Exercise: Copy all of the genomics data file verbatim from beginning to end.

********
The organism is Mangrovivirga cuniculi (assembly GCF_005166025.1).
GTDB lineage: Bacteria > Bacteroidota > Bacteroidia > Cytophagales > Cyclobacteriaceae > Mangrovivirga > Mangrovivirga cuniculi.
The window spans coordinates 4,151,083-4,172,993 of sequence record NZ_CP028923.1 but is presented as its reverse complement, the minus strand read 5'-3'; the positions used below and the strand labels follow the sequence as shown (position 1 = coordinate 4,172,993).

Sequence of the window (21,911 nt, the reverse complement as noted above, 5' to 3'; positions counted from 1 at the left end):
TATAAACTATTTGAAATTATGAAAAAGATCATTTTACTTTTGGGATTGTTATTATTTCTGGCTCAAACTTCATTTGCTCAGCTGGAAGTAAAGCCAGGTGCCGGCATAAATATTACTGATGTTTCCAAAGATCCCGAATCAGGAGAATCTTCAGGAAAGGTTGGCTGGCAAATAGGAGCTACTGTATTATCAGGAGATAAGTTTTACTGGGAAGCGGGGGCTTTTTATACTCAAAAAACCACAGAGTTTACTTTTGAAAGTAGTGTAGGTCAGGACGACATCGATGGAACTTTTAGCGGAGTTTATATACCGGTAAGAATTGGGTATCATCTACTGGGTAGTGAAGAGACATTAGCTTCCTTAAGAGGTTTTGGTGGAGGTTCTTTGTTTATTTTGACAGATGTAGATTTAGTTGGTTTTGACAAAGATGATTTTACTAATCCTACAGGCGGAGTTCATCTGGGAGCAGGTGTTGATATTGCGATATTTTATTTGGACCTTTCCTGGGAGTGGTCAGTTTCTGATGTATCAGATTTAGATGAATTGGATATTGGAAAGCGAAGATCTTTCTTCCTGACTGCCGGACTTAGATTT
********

The organism is Mangrovivirga cuniculi (assembly GCF_005166025.1).
GTDB lineage: Bacteria > Bacteroidota > Bacteroidia > Cytophagales > Cyclobacteriaceae > Mangrovivirga > Mangrovivirga cuniculi.
The window spans coordinates 4,151,083-4,172,993 of sequence record NZ_CP028923.1 but is presented as its reverse complement, the minus strand read 5'-3'; the positions used below and the strand labels follow the sequence as shown (position 1 = coordinate 4,172,993).

Sequence of the window (21,911 nt, the reverse complement as noted above, 5' to 3'; positions counted from 1 at the left end):
TATAAACTATTTGAAATTATGAAAAAGATCATTTTACTTTTGGGATTGTTATTATTTCTGGCTCAAACTTCATTTGCTCAGCTGGAAGTAAAGCCAGGTGCCGGCATAAATATTACTGATGTTTCCAAAGATCCCGAATCAGGAGAATCTTCAGGAAAGGTTGGCTGGCAAATAGGAGCTACTGTATTATCAGGAGATAAGTTTTACTGGGAAGCGGGGGCTTTTTATACTCAAAAAACCACAGAGTTTACTTTTGAAAGTAGTGTAGGTCAGGACGACATCGATGGAACTTTTAGCGGAGTTTATATACCGGTAAGAATTGGGTATCATCTACTGGGTAGTGAAGAGACATTAGCTTCCTTAAGAGGTTTTGGTGGAGGTTCTTTGTTTATTTTGACAGATGTAGATTTAGTTGGTTTTGACAAAGATGATTTTACTAATCCTACAGGCGGAGTTCATCTGGGAGCAGGTGTTGATATTGCGATATTTTATTTGGACCTTTCCTGGGAGTGGTCAGTTTCTGATGTATCAGATTTAGATGAATTGGATATTGGAAAGCGAAGATCTTTCTTCCTGACTGCCGGACTTAGATTT